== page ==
UCLA and Finnish scientists identify genetic mutation that causes lactose intolerance

January 14, 2002

UCLA and Finnish researchers have identified a genetic mutation for lactose intolerance, a painful digestive condition that afflicts some 30 million to 50 million North Americans, 75 percent of African Americans and 90 percent of Asian Americans. The findings are reported in the Jan. 14 issue of Nature Genetics.

Dr. Leena Peltonen, UCLA's Gordon and Virginia MacDonald Distinguished Chair in Human Genetics, and her associates at the UCLA School of Medicine, collaborated with colleagues at Finland's National Public Health Institute to identify a DNA variant outside of the gene associated with lactose intolerance.

Lactose intolerance occurs in children after weaning, when the cells that line the small intestine decrease their production of an enzyme called lactase-phlorizin. For years, scientists' analyses of the human gene that encodes this enzyme revealed no mutation associated with the disorder. As a result, Peltonen's team looked for a DNA variant outside of the encoding gene.

The researchers drew blood samples in order to study the DNA of a Finnish group of 196 lactose-intolerant adults of African, Asian and European descent. Each of them showed the genetic mutation for lactose intolerance in their DNA.

"That we found the same DNA variant in all lactose-intolerant people across distant ethnic groups indicates to us that it is very old," Peltonen said. "We believe that the variant we identified in patients is the original form of the gene -- which mutated to tolerate milk products when early humans adopted dairy farming.

"This suggests that everyone was originally lactose intolerant," she added. "It's an excellent example of a useful mutation in human history."

Lactose intolerance is the inability to digest large amounts of lactose -- the main sugar found in dairy products. Symptoms include nausea, cramps, bloating, gas and diarrhea, which begin about 30 minutes to 2 hours after consuming foods containing lactose.

Current tests for lactose intolerance are unreliable or tedious. Peltonen and her colleagues' findings will help speed the development of non-invasive, reliable diagnostic tests and better treatment for this common problem.

University of California - Los Angeles

Related DNA Articles from Brightsurf:

A new twist on DNA origami
A team* of scientists from ASU and Shanghai Jiao Tong University (SJTU) led by Hao Yan, ASU's Milton Glick Professor in the School of Molecular Sciences, and director of the ASU Biodesign Institute's Center for Molecular Design and Biomimetics, has just announced the creation of a new type of meta-DNA structures that will open up the fields of optoelectronics (including information storage and encryption) as well as synthetic biology.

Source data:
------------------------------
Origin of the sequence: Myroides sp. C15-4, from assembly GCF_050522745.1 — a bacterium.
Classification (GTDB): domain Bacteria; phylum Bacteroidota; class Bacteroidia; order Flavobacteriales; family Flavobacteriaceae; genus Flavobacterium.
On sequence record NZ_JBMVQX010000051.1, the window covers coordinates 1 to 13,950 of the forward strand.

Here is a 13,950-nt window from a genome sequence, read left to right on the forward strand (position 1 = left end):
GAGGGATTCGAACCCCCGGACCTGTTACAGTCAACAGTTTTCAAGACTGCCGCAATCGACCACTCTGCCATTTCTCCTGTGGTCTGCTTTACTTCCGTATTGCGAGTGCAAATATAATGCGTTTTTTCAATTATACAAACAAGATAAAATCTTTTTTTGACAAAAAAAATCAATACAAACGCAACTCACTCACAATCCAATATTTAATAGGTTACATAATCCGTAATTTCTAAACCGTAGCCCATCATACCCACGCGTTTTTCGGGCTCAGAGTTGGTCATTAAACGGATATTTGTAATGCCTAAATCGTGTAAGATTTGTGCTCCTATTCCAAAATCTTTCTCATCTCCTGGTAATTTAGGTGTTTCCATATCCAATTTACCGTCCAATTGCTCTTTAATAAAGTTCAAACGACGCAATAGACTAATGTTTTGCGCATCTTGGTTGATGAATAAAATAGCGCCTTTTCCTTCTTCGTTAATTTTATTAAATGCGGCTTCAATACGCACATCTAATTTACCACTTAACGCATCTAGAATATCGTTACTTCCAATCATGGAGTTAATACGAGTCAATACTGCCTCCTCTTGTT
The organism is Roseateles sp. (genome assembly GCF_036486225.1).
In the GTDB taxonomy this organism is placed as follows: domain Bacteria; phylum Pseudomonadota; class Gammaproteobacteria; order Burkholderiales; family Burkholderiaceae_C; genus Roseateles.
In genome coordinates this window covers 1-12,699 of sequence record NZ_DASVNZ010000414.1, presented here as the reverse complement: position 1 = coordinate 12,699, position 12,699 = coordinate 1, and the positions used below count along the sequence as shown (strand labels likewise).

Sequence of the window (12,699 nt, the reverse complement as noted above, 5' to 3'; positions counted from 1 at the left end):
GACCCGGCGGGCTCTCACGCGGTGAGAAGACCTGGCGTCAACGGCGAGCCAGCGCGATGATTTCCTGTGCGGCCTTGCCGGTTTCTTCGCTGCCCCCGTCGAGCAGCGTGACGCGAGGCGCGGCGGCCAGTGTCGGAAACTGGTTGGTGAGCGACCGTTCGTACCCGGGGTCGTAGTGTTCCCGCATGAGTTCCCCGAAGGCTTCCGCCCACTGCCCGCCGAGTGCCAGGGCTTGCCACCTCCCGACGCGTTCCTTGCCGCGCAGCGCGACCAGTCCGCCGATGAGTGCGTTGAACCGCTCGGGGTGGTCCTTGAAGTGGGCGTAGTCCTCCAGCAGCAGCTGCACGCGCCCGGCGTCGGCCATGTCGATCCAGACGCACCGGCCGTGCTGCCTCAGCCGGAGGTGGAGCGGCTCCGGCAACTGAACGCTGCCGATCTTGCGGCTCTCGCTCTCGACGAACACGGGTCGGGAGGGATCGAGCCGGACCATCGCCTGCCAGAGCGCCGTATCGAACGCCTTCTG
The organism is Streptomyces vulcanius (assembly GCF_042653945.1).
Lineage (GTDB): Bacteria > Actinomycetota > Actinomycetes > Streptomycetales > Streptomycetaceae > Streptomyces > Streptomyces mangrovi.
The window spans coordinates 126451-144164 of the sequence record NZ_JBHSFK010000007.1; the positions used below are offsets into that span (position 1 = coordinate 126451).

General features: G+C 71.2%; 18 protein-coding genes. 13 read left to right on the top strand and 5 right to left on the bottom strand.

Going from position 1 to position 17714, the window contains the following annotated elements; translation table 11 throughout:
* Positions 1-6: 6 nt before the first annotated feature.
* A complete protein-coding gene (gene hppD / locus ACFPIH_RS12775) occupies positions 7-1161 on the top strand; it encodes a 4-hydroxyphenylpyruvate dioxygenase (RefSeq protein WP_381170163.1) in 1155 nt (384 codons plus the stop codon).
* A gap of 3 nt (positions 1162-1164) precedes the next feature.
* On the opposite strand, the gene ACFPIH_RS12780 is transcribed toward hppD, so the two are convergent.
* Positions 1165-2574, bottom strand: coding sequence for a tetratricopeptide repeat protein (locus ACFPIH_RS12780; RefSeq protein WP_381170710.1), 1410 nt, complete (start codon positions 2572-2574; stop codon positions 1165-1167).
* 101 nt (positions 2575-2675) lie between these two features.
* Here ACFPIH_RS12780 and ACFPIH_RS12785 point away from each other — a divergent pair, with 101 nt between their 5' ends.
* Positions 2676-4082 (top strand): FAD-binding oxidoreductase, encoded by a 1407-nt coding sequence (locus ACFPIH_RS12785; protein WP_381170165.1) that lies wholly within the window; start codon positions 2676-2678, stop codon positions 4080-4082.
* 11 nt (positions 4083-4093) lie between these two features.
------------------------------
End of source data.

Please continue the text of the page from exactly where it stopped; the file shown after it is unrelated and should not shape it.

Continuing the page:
Solving a DNA mystery
''A watched pot never boils,'' as the saying goes, but that was not the case for UC Santa Barbara researchers watching a ''pot'' of liquids formed from DNA.

Junk DNA might be really, really useful for biocomputing
When you don't understand how things work, it's not unusual to think of them as just plain old junk.

Designing DNA from scratch: Engineering the functions of micrometer-sized DNA droplets
Scientists at Tokyo Institute of Technology (Tokyo Tech) have constructed ''DNA droplets'' comprising designed DNA nanostructures.

Does DNA in the water tell us how many fish are there?
Researchers have developed a new non-invasive method to count individual fish by measuring the concentration of environmental DNA in the water, which could be applied for quantitative monitoring of aquatic ecosystems.

Zigzag DNA
How the cell organizes DNA into tightly packed chromosomes. Nature publication by Delft University of Technology and EMBL Heidelberg.

Scientists now know what DNA's chaperone looks like
Researchers have discovered the structure of the FACT protein -- a mysterious protein central to the functioning of DNA.

DNA is like everything else: it's not what you have, but how you use it
A new paradigm for reading out genetic information in DNA is described by Dr.

A new spin on DNA
For decades, researchers have chased ways to study biological machines.

From face to DNA: New method aims to improve match between DNA sample and face database
Predicting what someone's face looks like based on a DNA sample remains a hard nut to crack for science.

Read More: DNA News and DNA Current Events
Brightsurf.com is a participant in the Amazon Services LLC Associates Program, an affiliate advertising program designed to provide a means for sites to earn advertising fees by advertising and linking to Amazon.com.